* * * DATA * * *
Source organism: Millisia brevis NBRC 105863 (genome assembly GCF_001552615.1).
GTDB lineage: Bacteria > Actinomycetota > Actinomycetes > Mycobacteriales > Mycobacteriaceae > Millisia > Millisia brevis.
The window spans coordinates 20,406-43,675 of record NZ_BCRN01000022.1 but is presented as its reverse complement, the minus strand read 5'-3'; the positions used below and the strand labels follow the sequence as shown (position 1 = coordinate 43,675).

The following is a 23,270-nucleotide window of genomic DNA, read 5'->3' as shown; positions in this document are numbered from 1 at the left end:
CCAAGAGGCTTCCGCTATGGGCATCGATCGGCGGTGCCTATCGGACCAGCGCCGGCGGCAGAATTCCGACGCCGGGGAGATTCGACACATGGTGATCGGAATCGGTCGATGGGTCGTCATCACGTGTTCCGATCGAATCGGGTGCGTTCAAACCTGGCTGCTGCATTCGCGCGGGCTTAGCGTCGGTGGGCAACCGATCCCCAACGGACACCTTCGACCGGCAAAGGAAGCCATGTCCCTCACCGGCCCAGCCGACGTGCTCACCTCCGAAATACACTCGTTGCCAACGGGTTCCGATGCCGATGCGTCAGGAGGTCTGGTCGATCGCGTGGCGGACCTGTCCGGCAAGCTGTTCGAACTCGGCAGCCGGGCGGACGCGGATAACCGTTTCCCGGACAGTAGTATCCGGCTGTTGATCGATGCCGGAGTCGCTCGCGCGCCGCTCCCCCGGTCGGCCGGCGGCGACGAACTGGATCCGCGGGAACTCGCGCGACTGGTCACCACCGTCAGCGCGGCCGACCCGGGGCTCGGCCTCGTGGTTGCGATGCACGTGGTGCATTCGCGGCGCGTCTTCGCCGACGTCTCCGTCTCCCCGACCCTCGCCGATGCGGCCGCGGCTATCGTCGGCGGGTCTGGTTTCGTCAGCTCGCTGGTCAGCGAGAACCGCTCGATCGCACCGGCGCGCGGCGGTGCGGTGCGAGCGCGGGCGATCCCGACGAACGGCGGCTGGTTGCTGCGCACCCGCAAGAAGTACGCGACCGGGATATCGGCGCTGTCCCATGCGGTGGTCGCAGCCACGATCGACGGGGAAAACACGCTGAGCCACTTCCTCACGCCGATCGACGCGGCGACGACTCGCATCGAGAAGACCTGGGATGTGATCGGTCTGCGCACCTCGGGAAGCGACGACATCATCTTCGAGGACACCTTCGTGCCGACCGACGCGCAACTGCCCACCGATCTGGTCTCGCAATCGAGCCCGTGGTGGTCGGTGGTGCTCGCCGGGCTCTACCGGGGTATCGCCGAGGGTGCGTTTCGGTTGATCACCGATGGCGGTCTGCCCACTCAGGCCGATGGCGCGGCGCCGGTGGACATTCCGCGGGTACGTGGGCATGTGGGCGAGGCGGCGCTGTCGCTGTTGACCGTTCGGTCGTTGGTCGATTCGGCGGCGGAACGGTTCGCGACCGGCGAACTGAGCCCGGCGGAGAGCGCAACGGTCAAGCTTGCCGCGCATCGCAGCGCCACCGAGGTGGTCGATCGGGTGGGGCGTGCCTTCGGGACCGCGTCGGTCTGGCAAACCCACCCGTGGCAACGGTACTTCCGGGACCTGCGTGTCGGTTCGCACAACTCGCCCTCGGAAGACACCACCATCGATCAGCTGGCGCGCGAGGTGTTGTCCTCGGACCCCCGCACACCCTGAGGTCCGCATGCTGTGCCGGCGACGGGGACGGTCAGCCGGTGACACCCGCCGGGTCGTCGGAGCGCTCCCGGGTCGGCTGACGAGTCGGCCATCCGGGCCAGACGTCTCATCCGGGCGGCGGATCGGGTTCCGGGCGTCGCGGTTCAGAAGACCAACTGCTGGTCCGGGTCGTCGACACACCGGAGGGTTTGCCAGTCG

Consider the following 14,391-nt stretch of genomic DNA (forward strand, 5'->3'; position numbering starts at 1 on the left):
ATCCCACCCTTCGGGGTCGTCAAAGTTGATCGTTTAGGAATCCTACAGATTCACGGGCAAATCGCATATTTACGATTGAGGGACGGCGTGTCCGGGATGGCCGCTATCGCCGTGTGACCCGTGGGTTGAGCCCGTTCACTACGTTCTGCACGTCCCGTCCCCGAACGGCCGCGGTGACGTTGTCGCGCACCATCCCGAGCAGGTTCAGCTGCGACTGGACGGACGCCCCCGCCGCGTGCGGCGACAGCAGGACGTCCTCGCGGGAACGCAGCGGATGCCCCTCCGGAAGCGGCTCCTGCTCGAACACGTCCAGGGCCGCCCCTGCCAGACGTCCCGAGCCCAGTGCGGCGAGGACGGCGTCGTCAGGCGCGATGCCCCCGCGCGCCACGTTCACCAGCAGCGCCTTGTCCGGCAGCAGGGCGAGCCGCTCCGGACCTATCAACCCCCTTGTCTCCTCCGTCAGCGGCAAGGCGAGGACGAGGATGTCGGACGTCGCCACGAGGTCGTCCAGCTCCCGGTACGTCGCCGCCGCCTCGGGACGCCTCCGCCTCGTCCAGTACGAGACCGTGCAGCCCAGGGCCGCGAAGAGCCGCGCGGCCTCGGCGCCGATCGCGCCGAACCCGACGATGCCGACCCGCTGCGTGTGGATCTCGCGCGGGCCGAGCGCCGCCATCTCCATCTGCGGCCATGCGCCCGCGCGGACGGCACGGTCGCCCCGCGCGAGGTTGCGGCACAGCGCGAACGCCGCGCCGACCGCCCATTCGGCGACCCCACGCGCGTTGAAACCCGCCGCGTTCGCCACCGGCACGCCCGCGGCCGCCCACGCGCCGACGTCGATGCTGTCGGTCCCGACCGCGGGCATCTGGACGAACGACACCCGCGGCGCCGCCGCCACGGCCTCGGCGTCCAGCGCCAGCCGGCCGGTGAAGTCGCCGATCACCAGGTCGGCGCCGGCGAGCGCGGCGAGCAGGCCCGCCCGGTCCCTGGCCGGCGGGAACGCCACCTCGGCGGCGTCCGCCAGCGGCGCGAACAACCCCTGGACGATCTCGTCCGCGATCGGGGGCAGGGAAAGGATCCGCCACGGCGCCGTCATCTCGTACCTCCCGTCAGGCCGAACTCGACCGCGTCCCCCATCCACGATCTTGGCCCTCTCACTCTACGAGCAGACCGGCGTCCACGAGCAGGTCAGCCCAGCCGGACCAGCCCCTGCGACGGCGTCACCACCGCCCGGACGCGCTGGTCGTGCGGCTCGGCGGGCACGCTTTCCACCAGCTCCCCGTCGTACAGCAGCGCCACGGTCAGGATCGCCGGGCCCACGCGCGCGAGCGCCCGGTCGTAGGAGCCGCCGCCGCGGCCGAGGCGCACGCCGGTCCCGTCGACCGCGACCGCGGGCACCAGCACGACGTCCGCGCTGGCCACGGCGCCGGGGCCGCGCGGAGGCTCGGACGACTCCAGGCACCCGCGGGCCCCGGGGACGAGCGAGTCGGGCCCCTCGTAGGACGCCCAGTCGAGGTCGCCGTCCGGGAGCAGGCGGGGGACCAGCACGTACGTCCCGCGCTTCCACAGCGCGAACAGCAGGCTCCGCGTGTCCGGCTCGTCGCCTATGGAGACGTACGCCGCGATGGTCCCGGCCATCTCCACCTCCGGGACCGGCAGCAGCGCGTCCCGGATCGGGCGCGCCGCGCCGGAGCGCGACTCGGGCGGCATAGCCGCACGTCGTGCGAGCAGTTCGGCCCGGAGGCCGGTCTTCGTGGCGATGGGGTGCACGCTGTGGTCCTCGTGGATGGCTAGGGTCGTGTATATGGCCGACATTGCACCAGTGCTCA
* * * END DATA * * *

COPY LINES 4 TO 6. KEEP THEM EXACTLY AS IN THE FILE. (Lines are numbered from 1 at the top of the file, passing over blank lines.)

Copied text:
The following is a 23,270-nucleotide window of genomic DNA, read 5'->3' as shown; positions in this document are numbered from 1 at the left end:
CCAAGAGGCTTCCGCTATGGGCATCGATCGGCGGTGCCTATCGGACCAGCGCCGGCGGCAGAATTCCGACGCCGGGGAGATTCGACACATGGTGATCGGAATCGGTCGATGGGTCGTCATCACGTGTTCCGATCGAATCGGGTGCGTTCAAACCTGGCTGCTGCATTCGCGCGGGCTTAGCGTCGGTGGGCAACCGATCCCCAACGGACACCTTCGACCGGCAAAGGAAGCCATGTCCCTCACCGGCCCAGCCGACGTGCTCACCTCCGAAATACACTCGTTGCCAACGGGTTCCGATGCCGATGCGTCAGGAGGTCTGGTCGATCGCGTGGCGGACCTGTCCGGCAAGCTGTTCGAACTCGGCAGCCGGGCGGACGCGGATAACCGTTTCCCGGACAGTAGTATCCGGCTGTTGATCGATGCCGGAGTCGCTCGCGCGCCGCTCCCCCGGTCGGCCGGCGGCGACGAACTGGATCCGCGGGAACTCGCGCGACTGGTCACCACCGTCAGCGCGGCCGACCCGGGGCTCGGCCTCGTGGTTGCGATGCACGTGGTGCATTCGCGGCGCGTCTTCGCCGACGTCTCCGTCTCCCCGACCCTCGCCGATGCGGCCGCGGCTATCGTCGGCGGGTCTGGTTTCGTCAGCTCGCTGGTCAGCGAGAACCGCTCGATCGCACCGGCGCGCGGCGGTGCGGTGCGAGCGCGGGCGATCCCGACGAACGGCGGCTGGTTGCTGCGCACCCGCAAGAAGTACGCGACCGGGATATCGGCGCTGTCCCATGCGGTGGTCGCAGCCACGATCGACGGGGAAAACACGCTGAGCCACTTCCTCACGCCGATCGACGCGGCGACGACTCGCATCGAGAAGACCTGGGATGTGATCGGTCTGCGCACCTCGGGAAGCGACGACATCATCTTCGAGGACACCTTCGTGCCGACCGACGCGCAACTGCCCACCGATCTGGTCTCGCAATCGAGCCCGTGGTGGTCGGTGGTGCTCGCCGGGCTCTACCGGGGTATCGCCGAGGGTGCGTTTCGGTTGATCACCGATGGCGGTCTGCCCACTCAGGCCGATGGCGCGGCGCCGGTGGACATTCCGCGGGTACGTGGGCATGTGGGCGAGGCGGCGCTGTCGCTGTTGACCGTTCGGTCGTTGGTCGATTCGGCGGCGGAACGGTTCGCGACCGGCGAACTGAGCCCGGCGGAGAGCGCAACGGTCAAGCTTGCCGCGCATCGCAGCGCCACCGAGGTGGTCGATCGGGTGGGGCGTGCCTTCGGGACCGCGTCGGTCTGGCAAACCCACCCGTGGCAACGGTACTTCCGGGACCTGCGTGTCGGTTCGCACAACTCGCCCTCGGAAGACACCACCATCGATCAGCTGGCGCGCGAGGTGTTGTCCTCGGACCCCCGCACACCCTGAGGTCCGCATGCTGTGCCGGCGACGGGGACGGTCAGCCGGTGACACCCGCCGGGTCGTCGGAGCGCTCCCGGGTCGGCTGACGAGTCGGCCATCCGGGCCAGACGTCTCATCCGGGCGGCGGATCGGGTTCCGGGCGTCGCGGTTCAGAAGACCAACTGCTGGTCCGGGTCGTCGACACACCGGAGGGTTTGCCAGTCG

Consider the following 14,391-nt stretch of genomic DNA (forward strand, 5'->3'; position numbering starts at 1 on the left):